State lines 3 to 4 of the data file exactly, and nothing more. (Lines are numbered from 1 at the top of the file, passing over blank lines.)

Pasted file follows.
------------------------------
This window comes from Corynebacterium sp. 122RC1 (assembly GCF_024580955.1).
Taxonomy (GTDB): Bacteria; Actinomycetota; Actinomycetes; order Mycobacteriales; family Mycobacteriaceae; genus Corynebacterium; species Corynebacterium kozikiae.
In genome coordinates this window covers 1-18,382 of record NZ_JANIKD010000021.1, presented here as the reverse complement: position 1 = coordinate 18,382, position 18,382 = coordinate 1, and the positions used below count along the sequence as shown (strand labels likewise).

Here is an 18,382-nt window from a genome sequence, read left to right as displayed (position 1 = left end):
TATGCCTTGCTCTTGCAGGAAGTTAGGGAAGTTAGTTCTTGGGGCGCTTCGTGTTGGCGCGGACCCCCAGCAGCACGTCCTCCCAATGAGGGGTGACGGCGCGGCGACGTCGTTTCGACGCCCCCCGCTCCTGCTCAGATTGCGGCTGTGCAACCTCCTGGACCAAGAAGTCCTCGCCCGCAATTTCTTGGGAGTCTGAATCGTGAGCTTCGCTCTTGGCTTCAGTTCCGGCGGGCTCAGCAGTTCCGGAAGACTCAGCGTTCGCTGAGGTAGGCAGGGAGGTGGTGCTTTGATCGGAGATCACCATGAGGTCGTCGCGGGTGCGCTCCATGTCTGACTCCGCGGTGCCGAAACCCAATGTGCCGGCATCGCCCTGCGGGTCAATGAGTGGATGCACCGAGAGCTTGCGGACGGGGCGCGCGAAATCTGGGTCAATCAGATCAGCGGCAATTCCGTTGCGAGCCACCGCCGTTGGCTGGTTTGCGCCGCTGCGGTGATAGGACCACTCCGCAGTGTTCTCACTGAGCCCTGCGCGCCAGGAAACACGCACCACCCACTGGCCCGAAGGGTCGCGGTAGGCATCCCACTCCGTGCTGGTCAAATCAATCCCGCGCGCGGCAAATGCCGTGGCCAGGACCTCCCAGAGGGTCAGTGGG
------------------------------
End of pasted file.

In genome coordinates this window covers 1-18,382 of record NZ_JANIKD010000021.1, presented here as the reverse complement: position 1 = coordinate 18,382, position 18,382 = coordinate 1, and the positions used below count along the sequence as shown (strand labels likewise).

Here is an 18,382-nt window from a genome sequence, read left to right as displayed (position 1 = left end):